We’re launching our 25 Days to Green Travel series with photos that remind us why traveling green – and living green – matters. We’re going with the “a picture is worth a thousand words” concept. As I searched for these photos, I was reminded over and over that our travel decisions don’t just affect us; they affect people and wildlife across the world, and they will for generations to come.
Read on for many reasons to travel green. The post wraps up with some truly amazing photos of beautiful places, people, and creatures around the world, so stick through the depressing photos to the end and you’ll be rewarded.
The Bad Destruction of Wildlife Photos
Bird covered in oil from a Black Sea oil spill, Strait of Kerch, Russia. photo credit: marinephotobank
Polar bear on melted ice, Barents Island, Norway. photo credit: © Arne Naevra
Dead fish in a polluted river, Buenos Aires, Argentina. photo credit: blmurch
Global Warming Photos
Exposed coral reef, Gili Meno, Indonesia. photo credit: yeowatzup
Fragment of a melted iceberg, Jökulsárlón, Iceland. photo credit: nick_russill
Floating chunk of a melted glacier, El Calafate, Argentina. photo credit: lrargerich
Melting glaciers, Jökulsárlón, Iceland. photo credit: csproete
Water Pollution Photos
Polluted river filled with trash, Siem Reap, Cambodia. photo credit: davilla
Man fishing for plastic bags in River Yamuna, Delhi, India. photo credit: Koshyk
Metal barrel floating in a polluted green lake. photo credit: jantik
Pictures of Air Pollution
Taj Mahal choking in early morning smog, Agra, India. photo credit: mshandro
Smog pollutes a city, Beijing, China. photo credit: diggingforfire
Factory air pollution, Nova Scotia, Canada. photo credit: ojbyrne
Car pollution, Cremona, Italy. photo credit: Simone Ramella
A blanket of smog, Mexico City, Mexico. photo credit: arnd
Smog hangs over the City of Angels, Los Angeles, California. photo credit: cwsteeds
A blanket of smog pollution, Santiago, Chile. photo credit: philliecasablanca
One way to avoid breathing polluted air, Tehran, Iran. photo credit: kamshots
Airplane pollution high in the sky, Anywhere. photo credit: mshades
Photos of Forest Destruction & Deforestation
Lonely stump of deforestation, Playa de Champerico, Guatemala. photo credit: Pati’s Moment in Time
Deforestation in the Amazon, São Gabriel da Cachoeira, Brazil. photo credit: dgidsicki
A mountain of deforestation, Wakayama, Japan. photo credit: T.Hagihara
Photos of Waste
Electronic waste from the West, China. photo credit: art_es_anna
Chinese baby surround by e-waste from the West, China. photo credit: art_es_anna
The Good: Reasons to Travel Green…
Preserve the Sites and Wildlife
Coral reefs and fish, Palmyra Atoll National Wildlife Refuge. photo credit: Jim Maragos/U.S. Fish and Wildlife Service
Cliffs of Moher, Ireland. photo credit: atomicpuppy68
Gorgeous mountains and water, Brienz, Switzerland. photo credit: pilou
Adult and baby moose, Alaska, United States. photo credit: Paul Resh
Support the Local Economy and Way of Life
Woman selling local fish, Seoul, South Korea. photo credit: neaners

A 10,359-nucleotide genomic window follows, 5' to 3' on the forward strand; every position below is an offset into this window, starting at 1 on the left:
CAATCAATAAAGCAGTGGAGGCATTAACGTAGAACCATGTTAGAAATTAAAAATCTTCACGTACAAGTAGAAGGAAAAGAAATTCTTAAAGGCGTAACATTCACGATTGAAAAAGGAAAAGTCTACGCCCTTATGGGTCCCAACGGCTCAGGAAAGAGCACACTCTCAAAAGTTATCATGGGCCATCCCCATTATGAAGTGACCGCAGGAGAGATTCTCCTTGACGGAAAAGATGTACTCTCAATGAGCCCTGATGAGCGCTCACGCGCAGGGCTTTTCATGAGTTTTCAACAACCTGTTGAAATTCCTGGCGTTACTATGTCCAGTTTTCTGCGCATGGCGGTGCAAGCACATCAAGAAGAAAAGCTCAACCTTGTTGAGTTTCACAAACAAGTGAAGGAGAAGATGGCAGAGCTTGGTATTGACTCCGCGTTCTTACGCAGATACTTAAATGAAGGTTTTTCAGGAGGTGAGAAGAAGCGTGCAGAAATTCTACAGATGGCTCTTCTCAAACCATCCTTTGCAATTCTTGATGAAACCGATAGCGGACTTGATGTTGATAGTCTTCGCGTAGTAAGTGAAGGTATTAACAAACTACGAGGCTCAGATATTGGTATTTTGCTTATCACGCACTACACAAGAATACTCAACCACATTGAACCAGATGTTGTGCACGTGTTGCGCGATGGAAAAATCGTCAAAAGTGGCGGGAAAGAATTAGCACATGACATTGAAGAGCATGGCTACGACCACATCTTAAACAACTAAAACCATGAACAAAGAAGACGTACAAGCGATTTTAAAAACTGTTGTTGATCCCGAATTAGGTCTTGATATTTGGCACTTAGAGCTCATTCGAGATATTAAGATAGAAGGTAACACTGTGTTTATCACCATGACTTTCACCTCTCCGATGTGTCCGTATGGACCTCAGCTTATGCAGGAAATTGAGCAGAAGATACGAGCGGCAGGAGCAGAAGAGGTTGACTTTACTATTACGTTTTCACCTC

Street vendor selling local good, India. photo credit: utpal
All of these images except one are from Flickr, many from amateur photographers. Every green traveler has those days where she just wants to give up. Pollution, global warming, bad environmental policy decisions – how much of a difference can one person really make? The answer is, each of us can make a big difference. There are so very many reasons to travel green. No matter what shade of green traveler you are, I hope these photos motivate you to keep traveling green.
Everything I need to know about watching wildlife I learned in kindergarten.
As a lover of nature, especially animals, I set out to learn everything I could about being respectful while watching wildlife. You know what I found out? Keep your hands to yourself. Don’t touch animals, their nests, babies, etc.
photo credit: Chalky Lives
Don’t feed the animals. This can lead to health problems for the animals as well as dependencies. For instance, in the Galapagos the mockingbirds will beg for water if they see your water bottle.
photo credit: photojenni
Be mindful of personal space. Give animals plenty of space. Use binoculars or a telephoto lens.
photo credit: chrispearson72
If someone is upset, say you’re sorry and leave them alone. I’m not sure how much good it will do to apologize to an animal, but if you sense that an animal is getting agitated or changing his behavior, slowly back away.
photo credit: furryscaly
Clean up after yourself. Pick up your garbage (and others’ litter too).
Learn and become knowledgeable. Learn about the habitat and the creatures you’re watching before you set out. This will not only give you greater appreciation for them but you will also learn nuances that will allow you to be more respectful.
photo credit: Phillie Casablanca
Share (your knowledge) with others. Everything that you learned before and from your wildlife watching excursion you should share with others. By spreading your understanding of the animals, you will protect them.
photo credit: Jace
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Sustainable Souvenirs – How to Find Them and Why Buy Them
What is Green Travel ~ Definition of Different Types
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